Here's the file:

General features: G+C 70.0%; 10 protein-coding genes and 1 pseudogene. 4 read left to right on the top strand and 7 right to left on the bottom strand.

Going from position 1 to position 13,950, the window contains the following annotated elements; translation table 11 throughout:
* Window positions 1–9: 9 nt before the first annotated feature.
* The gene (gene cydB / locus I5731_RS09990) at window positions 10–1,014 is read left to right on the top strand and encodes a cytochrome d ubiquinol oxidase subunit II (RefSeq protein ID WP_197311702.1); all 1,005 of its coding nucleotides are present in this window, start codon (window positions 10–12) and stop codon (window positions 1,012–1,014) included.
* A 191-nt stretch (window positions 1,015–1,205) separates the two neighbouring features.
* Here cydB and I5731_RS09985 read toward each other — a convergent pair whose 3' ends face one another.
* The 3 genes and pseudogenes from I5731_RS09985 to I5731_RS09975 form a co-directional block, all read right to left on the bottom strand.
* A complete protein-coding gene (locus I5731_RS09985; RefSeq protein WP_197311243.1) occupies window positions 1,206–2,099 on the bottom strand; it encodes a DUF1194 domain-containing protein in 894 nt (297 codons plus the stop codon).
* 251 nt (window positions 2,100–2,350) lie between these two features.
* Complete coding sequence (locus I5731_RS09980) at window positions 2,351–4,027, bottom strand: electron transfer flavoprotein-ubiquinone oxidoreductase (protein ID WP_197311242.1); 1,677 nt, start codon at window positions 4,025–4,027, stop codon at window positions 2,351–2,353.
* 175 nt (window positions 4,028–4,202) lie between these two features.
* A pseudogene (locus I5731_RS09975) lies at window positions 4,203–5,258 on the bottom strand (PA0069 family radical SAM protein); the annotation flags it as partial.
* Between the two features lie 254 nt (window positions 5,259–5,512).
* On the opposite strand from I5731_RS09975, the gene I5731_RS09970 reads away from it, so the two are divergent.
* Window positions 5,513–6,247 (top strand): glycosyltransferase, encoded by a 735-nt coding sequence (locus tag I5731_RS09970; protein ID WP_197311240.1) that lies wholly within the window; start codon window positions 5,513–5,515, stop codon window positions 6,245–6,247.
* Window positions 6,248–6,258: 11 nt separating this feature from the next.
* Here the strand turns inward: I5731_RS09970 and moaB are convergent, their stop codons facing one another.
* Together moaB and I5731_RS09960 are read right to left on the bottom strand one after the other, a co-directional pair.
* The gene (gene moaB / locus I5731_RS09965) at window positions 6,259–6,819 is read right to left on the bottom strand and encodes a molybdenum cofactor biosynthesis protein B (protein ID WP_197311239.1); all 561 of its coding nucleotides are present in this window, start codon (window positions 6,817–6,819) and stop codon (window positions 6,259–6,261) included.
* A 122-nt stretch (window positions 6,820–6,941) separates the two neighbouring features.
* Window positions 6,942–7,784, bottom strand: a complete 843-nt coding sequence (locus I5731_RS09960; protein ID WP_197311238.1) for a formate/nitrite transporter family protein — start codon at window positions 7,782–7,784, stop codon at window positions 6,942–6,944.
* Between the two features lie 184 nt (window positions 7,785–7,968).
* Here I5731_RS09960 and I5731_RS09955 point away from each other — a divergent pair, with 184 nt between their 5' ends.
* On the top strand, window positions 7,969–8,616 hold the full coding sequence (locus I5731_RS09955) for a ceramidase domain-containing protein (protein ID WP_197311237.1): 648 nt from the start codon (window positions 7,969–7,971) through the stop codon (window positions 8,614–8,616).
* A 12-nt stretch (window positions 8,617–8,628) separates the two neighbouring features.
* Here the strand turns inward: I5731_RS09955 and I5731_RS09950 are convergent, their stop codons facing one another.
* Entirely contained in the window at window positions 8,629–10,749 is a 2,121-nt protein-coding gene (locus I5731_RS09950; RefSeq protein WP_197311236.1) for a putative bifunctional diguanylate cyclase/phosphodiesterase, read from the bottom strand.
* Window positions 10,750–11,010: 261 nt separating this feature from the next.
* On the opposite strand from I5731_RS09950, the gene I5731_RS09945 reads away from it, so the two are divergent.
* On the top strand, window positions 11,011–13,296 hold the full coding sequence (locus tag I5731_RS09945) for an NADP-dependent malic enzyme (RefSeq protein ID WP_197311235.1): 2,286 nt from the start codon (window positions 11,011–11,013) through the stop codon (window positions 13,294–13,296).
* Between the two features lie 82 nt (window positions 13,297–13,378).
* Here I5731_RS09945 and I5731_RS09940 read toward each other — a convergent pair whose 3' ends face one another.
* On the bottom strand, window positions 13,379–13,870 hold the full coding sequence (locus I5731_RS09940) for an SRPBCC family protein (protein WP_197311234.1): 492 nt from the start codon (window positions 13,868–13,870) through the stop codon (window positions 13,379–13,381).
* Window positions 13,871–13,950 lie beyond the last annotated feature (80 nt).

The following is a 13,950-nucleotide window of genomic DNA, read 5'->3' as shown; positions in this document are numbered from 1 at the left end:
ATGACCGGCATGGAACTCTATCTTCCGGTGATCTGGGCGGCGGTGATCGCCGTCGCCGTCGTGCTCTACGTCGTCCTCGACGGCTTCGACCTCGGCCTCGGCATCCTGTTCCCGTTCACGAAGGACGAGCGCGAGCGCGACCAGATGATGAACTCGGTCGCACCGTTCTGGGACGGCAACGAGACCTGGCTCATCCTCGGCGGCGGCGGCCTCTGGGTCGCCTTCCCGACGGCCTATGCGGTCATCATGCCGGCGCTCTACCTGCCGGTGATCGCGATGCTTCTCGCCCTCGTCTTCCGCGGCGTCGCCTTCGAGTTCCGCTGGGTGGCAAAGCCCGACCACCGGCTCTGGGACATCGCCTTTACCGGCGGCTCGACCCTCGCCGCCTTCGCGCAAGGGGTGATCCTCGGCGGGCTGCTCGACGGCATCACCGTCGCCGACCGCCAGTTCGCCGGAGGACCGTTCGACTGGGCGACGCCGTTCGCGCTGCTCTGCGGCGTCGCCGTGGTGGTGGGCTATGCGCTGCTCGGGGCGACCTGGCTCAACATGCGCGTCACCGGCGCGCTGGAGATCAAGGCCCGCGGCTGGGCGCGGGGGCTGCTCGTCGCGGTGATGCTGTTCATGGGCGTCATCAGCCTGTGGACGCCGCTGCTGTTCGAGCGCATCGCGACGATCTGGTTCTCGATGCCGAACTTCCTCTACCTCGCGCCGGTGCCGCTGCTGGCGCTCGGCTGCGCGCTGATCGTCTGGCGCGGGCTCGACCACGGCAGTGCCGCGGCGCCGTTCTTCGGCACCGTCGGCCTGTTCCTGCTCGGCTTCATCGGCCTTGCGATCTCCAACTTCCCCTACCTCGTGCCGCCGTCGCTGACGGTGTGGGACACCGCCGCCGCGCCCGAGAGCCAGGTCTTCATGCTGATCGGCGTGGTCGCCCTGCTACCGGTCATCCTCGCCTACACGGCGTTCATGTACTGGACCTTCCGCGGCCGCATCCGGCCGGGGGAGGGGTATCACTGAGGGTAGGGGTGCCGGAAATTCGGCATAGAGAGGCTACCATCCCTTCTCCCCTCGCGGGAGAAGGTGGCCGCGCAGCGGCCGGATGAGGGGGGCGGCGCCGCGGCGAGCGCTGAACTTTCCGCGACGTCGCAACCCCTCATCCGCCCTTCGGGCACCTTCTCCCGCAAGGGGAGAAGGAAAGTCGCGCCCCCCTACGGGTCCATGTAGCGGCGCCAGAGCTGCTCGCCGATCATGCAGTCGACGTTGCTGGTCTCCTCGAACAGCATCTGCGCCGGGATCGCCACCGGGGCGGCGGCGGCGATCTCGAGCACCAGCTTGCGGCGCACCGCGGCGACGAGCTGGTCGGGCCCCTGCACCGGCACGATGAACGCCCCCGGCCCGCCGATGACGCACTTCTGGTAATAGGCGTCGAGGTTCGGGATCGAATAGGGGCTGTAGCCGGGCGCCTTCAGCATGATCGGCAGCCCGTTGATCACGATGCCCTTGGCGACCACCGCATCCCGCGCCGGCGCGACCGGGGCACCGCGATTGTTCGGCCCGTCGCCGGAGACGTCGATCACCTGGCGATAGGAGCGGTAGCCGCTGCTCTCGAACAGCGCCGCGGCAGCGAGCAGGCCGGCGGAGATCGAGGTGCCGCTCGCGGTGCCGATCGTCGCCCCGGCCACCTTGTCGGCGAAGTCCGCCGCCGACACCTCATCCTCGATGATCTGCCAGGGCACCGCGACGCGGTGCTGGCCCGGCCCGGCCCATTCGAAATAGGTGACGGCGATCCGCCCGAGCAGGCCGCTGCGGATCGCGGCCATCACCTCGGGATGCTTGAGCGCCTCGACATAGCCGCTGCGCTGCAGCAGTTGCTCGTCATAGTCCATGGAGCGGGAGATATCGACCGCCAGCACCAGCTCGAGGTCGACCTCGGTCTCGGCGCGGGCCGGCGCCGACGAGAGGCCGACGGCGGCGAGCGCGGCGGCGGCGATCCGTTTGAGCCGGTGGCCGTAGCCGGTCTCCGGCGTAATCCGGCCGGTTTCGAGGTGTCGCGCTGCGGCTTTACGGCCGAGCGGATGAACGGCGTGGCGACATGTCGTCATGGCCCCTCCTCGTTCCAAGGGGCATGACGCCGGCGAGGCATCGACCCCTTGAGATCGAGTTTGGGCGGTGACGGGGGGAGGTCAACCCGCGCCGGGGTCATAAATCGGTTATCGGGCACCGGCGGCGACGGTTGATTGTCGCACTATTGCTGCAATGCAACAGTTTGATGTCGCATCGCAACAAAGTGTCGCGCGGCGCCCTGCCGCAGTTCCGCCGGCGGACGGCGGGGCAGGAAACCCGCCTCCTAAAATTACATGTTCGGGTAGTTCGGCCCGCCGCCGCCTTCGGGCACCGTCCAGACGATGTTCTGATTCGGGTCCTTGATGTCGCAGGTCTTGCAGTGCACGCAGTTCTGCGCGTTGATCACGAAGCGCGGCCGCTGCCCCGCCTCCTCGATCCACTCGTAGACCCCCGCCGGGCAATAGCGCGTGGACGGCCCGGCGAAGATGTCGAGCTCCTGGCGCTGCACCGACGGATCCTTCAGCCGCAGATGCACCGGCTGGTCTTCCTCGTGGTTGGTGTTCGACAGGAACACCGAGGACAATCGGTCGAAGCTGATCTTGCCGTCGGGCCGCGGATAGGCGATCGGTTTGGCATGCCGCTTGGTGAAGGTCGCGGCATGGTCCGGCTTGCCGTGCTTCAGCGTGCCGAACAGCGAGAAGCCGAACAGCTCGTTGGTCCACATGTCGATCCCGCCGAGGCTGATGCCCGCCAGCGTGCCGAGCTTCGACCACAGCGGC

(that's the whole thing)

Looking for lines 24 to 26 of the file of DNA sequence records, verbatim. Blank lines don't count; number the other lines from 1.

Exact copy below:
* On the top strand, window positions 7,969–8,616 hold the full coding sequence (locus I5731_RS09955) for a ceramidase domain-containing protein (protein ID WP_197311237.1): 648 nt from the start codon (window positions 7,969–7,971) through the stop codon (window positions 8,614–8,616).
* A 12-nt stretch (window positions 8,617–8,628) separates the two neighbouring features.
* Here the strand turns inward: I5731_RS09955 and I5731_RS09950 are convergent, their stop codons facing one another.